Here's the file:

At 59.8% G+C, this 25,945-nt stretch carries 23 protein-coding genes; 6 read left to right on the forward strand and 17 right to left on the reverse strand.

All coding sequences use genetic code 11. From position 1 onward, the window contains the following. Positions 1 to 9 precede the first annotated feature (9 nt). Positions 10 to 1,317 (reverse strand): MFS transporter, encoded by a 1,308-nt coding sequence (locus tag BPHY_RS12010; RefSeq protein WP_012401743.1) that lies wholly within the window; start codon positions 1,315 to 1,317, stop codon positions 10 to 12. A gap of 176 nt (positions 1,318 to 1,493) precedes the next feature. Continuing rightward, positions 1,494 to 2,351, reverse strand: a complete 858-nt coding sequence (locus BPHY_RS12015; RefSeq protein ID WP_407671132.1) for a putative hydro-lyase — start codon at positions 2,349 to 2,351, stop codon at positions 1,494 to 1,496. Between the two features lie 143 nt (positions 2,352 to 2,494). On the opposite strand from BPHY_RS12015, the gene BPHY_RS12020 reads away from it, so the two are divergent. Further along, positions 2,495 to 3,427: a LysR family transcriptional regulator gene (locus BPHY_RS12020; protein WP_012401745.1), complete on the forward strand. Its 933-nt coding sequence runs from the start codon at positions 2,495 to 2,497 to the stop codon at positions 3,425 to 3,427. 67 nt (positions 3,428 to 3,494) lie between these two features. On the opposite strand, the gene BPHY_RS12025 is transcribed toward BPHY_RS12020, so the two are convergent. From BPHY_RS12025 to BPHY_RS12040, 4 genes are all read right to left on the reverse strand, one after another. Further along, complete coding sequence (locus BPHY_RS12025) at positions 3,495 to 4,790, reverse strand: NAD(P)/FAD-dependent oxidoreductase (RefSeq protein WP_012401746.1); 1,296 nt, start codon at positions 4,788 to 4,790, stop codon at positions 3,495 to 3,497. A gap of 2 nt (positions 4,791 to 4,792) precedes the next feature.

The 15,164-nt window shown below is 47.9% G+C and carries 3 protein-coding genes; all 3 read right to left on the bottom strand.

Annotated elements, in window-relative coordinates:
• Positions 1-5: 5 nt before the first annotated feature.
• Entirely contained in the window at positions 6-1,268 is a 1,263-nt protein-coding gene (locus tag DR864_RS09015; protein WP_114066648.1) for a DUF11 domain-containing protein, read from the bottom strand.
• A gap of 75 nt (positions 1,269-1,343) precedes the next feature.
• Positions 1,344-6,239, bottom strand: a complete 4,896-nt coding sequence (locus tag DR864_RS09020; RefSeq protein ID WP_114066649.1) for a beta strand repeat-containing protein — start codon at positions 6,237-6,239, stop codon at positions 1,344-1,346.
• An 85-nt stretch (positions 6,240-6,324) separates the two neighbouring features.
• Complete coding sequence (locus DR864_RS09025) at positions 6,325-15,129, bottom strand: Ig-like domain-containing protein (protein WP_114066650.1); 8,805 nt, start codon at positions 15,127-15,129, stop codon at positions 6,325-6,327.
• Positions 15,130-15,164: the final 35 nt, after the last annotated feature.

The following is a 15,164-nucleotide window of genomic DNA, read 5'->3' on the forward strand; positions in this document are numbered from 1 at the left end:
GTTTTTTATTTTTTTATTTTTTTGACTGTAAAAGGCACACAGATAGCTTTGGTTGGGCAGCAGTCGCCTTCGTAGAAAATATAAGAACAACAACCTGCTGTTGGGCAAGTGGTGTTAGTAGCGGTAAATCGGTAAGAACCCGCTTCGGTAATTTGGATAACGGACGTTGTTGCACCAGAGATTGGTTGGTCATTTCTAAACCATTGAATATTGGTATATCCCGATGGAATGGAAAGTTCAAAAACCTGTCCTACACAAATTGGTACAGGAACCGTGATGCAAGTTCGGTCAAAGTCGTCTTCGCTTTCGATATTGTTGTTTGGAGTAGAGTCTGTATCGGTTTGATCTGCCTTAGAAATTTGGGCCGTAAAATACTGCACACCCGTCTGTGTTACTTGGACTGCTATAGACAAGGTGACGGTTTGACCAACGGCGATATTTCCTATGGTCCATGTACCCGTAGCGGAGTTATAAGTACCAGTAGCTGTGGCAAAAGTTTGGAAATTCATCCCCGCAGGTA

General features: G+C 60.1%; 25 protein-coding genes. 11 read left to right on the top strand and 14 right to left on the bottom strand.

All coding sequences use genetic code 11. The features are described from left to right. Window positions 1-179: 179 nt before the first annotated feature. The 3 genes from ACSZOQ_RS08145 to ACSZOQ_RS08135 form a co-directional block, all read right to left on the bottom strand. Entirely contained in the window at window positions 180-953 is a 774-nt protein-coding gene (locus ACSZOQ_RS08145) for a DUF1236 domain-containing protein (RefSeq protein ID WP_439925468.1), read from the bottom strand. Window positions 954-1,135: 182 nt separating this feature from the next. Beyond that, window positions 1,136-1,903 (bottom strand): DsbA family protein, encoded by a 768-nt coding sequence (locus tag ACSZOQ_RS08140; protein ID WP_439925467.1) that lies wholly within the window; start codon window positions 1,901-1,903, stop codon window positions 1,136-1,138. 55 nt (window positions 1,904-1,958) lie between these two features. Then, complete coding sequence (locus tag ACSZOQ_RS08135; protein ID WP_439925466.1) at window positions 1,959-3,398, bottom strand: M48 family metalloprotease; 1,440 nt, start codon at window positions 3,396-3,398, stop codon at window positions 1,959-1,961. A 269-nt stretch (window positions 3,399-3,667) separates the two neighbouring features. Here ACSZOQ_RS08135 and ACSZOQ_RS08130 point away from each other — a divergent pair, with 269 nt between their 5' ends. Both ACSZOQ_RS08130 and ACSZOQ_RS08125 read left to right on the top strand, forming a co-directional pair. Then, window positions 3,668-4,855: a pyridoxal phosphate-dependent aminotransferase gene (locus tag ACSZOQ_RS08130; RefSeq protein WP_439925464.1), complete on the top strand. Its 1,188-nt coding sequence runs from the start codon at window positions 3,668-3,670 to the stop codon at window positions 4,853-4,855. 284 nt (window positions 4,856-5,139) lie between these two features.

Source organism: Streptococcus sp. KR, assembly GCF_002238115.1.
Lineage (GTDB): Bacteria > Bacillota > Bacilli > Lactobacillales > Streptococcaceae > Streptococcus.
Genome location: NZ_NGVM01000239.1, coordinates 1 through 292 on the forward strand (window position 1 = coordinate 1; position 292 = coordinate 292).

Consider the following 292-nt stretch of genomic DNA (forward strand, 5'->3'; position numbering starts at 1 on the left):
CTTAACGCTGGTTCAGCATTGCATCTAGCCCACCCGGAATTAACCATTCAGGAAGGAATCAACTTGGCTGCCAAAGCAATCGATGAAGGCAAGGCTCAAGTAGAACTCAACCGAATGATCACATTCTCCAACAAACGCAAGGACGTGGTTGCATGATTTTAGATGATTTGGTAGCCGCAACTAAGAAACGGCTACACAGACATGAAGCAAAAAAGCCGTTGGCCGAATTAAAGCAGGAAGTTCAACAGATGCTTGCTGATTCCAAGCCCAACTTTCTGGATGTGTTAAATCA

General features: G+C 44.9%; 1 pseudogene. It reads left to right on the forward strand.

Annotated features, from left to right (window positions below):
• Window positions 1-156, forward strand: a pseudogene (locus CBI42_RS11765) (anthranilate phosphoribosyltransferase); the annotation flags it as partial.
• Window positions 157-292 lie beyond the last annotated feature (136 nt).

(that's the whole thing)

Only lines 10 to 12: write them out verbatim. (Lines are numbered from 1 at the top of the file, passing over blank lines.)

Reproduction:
• Complete coding sequence (locus DR864_RS09025) at positions 6,325-15,129, bottom strand: Ig-like domain-containing protein (protein WP_114066650.1); 8,805 nt, start codon at positions 15,127-15,129, stop codon at positions 6,325-6,327.
• Positions 15,130-15,164: the final 35 nt, after the last annotated feature.

The following is a 15,164-nucleotide window of genomic DNA, read 5'->3' on the forward strand; positions in this document are numbered from 1 at the left end: